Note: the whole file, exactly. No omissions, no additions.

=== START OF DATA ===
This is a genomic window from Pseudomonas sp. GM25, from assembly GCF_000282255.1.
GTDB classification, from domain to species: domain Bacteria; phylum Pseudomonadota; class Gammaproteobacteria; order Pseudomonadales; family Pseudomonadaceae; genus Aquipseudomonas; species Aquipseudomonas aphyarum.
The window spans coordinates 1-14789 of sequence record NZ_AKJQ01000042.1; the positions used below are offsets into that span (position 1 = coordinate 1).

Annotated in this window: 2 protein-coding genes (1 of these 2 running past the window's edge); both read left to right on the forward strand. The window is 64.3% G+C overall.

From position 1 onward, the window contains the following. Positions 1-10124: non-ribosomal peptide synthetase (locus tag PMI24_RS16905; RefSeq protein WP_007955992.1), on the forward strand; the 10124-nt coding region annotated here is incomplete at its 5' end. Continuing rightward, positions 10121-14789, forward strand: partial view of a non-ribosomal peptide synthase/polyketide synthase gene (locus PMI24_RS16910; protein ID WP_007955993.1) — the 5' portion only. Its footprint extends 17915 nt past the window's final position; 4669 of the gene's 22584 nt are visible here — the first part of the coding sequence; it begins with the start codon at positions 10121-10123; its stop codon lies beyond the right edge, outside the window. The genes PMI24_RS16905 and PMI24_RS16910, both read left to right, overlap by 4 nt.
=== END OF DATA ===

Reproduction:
This is a genomic window from Pseudomonas sp. GM25, from assembly GCF_000282255.1.
GTDB classification, from domain to species: domain Bacteria; phylum Pseudomonadota; class Gammaproteobacteria; order Pseudomonadales; family Pseudomonadaceae; genus Aquipseudomonas; species Aquipseudomonas aphyarum.
The window spans coordinates 1-14789 of sequence record NZ_AKJQ01000042.1; the positions used below are offsets into that span (position 1 = coordinate 1).

Annotated in this window: 2 protein-coding genes (1 of these 2 running past the window's edge); both read left to right on the forward strand. The window is 64.3% G+C overall.

From position 1 onward, the window contains the following. Positions 1-10124: non-ribosomal peptide synthetase (locus tag PMI24_RS16905; RefSeq protein WP_007955992.1), on the forward strand; the 10124-nt coding region annotated here is incomplete at its 5' end. Continuing rightward, positions 10121-14789, forward strand: partial view of a non-ribosomal peptide synthase/polyketide synthase gene (locus PMI24_RS16910; protein ID WP_007955993.1) — the 5' portion only. Its footprint extends 17915 nt past the window's final position; 4669 of the gene's 22584 nt are visible here — the first part of the coding sequence; it begins with the start codon at positions 10121-10123; its stop codon lies beyond the right edge, outside the window. The genes PMI24_RS16905 and PMI24_RS16910, both read left to right, overlap by 4 nt.